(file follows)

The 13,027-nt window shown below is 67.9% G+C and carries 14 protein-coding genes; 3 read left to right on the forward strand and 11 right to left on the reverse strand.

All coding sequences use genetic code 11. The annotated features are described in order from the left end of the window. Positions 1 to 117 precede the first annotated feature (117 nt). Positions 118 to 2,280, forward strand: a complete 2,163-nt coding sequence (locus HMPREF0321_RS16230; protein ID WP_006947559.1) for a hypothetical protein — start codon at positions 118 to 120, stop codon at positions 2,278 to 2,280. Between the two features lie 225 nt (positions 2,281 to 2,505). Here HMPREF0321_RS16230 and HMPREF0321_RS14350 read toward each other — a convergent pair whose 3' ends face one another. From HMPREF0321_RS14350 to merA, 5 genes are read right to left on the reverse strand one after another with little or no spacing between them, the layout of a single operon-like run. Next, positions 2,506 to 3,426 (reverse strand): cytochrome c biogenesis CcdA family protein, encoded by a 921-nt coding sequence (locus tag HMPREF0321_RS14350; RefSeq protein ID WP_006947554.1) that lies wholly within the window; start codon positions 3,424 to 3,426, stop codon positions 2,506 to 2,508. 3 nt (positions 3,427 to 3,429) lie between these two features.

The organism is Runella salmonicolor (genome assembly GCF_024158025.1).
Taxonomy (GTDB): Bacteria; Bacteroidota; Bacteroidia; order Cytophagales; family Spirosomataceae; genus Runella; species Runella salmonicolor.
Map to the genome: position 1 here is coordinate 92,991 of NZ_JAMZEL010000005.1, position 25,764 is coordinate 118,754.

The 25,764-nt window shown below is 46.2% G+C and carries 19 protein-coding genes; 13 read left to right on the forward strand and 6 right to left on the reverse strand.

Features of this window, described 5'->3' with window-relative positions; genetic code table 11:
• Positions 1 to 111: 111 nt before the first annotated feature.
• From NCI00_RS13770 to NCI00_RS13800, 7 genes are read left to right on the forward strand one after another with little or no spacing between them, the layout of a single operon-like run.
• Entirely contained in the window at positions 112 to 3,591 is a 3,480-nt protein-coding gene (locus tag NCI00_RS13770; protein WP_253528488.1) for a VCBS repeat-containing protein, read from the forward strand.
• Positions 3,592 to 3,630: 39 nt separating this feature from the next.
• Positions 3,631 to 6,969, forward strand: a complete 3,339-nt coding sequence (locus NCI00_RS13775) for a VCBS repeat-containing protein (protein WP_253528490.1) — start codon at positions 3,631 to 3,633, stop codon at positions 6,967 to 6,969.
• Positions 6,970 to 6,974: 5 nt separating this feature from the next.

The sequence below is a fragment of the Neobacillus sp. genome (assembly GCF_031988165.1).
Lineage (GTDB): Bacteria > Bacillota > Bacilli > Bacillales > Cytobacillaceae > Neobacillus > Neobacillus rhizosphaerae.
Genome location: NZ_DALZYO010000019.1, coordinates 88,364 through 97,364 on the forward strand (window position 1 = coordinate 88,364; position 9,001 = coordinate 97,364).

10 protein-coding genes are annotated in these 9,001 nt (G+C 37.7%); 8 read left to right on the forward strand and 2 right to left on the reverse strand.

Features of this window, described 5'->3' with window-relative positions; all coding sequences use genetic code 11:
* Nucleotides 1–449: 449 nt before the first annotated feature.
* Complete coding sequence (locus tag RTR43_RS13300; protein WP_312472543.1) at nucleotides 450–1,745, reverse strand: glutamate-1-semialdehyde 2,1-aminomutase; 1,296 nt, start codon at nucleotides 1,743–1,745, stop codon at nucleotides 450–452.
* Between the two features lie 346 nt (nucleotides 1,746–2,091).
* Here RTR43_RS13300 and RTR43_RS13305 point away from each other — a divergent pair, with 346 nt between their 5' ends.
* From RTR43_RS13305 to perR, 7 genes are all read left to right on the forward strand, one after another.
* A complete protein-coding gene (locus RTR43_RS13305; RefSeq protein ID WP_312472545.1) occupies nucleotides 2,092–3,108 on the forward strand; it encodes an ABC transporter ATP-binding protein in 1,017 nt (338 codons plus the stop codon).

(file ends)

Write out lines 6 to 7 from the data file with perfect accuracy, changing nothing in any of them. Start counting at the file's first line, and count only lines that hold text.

The 25,764-nt window shown below is 46.2% G+C and carries 19 protein-coding genes; 13 read left to right on the forward strand and 6 right to left on the reverse strand.

Features of this window, described 5'->3' with window-relative positions; genetic code table 11: